By Juan Sanchez
What are your church’s desires for the people they love? If you want to know the answer to that question, listen to their prayers.
I’m sure you’ll discover they’re all good desires—good health, success in education and vocation, healthy relationships. You get the idea.
Who doesn’t want the best for their family, friends, and other Christians?
I wonder, though, how those desires (and prayers) would change if I added one simple word to the initial question. What are your church’s eternal desires for the people they love?
Did you notice the difference? Our initial response to the first question tends to address immediate needs because our desire is for temporal needs, so our loved ones may find relief or justice or peace or joy.
But that one word—eternal—shifts our focus away from the here-and-now to eternity. In light of eternity, we desire that those we love would know Christ.
We hope that on the day of Jesus Christ, our loved ones will be found blameless. So, pastors, now I want to ask you: How do you pray for your church?
As you look back on your recent prayers, are they more focused on your temporal desires for the congregation and its members or on eternal desires?
In Philippians 1:9-11, the apostle Paul instructs us how to pray for our churches in light of eternity. May his example spur us to pray for our church in light of eternity.
The Content of Our Prayers in Light of Eternity
In light of eternity, Paul prayed that the Philippians might grow increasingly in discerning love.
The Philippians were loving. They’d proven their love by how they’d cared for Paul while he was in prison. But Paul wanted them to continue growing in love, and the love he wanted them to grow in was discerning.
Such love is informed by real knowledge and all discernment (verse 9). Paul wanted the Philippians to grow in love informed by a real knowledge of God, His Word, and His ways.
Paul desired that the Philippians would be discerning people. But—of all the things Paul could have prayed for—why did he make this request?
The Purpose of Our Prayers in Light of Eternity
Paul wanted the Philippians to grow in discerning love because he knew this world is dark and crooked, our flesh is weak and forgetful, and the devil is sly and deceitful.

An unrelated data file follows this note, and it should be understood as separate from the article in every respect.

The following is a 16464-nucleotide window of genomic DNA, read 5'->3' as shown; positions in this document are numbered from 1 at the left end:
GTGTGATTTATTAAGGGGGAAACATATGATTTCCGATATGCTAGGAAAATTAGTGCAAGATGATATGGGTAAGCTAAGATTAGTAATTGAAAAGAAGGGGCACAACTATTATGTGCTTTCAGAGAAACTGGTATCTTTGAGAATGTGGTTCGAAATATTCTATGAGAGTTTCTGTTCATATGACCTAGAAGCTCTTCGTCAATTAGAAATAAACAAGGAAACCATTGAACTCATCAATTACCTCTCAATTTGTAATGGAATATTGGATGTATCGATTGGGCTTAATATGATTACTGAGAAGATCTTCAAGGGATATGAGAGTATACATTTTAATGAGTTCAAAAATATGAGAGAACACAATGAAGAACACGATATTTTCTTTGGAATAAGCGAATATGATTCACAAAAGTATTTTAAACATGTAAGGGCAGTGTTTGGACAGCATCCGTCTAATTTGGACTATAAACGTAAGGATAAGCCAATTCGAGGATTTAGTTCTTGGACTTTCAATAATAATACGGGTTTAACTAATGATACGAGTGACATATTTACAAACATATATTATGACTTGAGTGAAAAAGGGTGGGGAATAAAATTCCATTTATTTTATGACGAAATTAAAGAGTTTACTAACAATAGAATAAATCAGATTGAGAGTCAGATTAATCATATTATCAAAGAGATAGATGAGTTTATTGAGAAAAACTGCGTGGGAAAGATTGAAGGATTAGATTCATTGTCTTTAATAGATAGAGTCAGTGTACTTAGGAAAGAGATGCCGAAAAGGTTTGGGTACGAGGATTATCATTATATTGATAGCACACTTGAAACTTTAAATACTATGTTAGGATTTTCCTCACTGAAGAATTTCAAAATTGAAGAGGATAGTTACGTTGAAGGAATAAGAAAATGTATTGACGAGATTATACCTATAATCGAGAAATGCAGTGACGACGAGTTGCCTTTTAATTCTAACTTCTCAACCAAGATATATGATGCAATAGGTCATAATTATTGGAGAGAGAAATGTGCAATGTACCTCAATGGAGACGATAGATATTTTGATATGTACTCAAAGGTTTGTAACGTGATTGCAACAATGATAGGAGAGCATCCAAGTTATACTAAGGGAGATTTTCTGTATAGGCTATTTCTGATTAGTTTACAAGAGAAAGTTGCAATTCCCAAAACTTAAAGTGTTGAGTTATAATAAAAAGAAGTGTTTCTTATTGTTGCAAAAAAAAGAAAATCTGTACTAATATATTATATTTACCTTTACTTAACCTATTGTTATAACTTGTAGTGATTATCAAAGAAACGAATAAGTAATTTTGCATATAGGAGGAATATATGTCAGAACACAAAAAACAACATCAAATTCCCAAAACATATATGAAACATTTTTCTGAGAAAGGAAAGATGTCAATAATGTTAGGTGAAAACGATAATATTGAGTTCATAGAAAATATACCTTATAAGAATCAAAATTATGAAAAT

As we walk in this world, the devil is continually offering us promises for our joy that compete with God’s promises. The fight of faith is a regular battle to choose between those two competing offers: one from God, the other from Satan.
Every day—and at times, every moment—we must choose either to listen to Satan’s offers or listen to God’s promises.
Paul prayed that the Philippians might grow in discerning love so that they’d approve the things that are superior, more excellent, and of far greater value.
That is, he wanted them to be able to discern between the fleeting, temporal offers of the devil and the far greater, more valuable, superior promises of God (verse 10).
All the promises of God are yes and amen in Christ Jesus. And no matter what Satan or this world may offer us, everything God has for us is far better.
But Paul’s concern wasn’t just about overcoming temporal temptation.
The Goal of Our Prayers in Light of Eternity
Paul prayed with the end in mind. As the Philippians grew in discerning love and learned to approve that which is of greater value, Paul trusted that on the day of Christ, they’d be found pure and blameless.
Why? Because as they’d learned to choose the more excellent things, they’d walk in holiness, “filled with the fruit of righteousness” (verse 11).
Of course, they wouldn’t have to walk in their own strength, trusting in their own works because Paul spoke of a righteousness that “comes through Jesus Christ.”
Consequently, Paul prayed God would work among the Philippians to give them discerning love and to allow them to grow in righteousness through the grace and strength of Christ.
To what end? To the end that they would glorify God on the day of Christ Jesus.
What Do We Pray For Our Churches?
It’s not wrong to pray for temporal needs. In fact, it’s right and good. Jesus taught His disciples to ask the Father for their daily bread.
Still, I wonder if—even as pastors—our prayers for the church are too “this-worldly”?
What if we prayed that our church would grow in discerning love so they might approve of what’s excellent so that, on the day of Christ, they may be found blameless?
I think praying in light of eternity will change our desires for the church and direct our ministries in such a way that we’ll work, by God’s grace and by faith, to present everyone complete in Christ.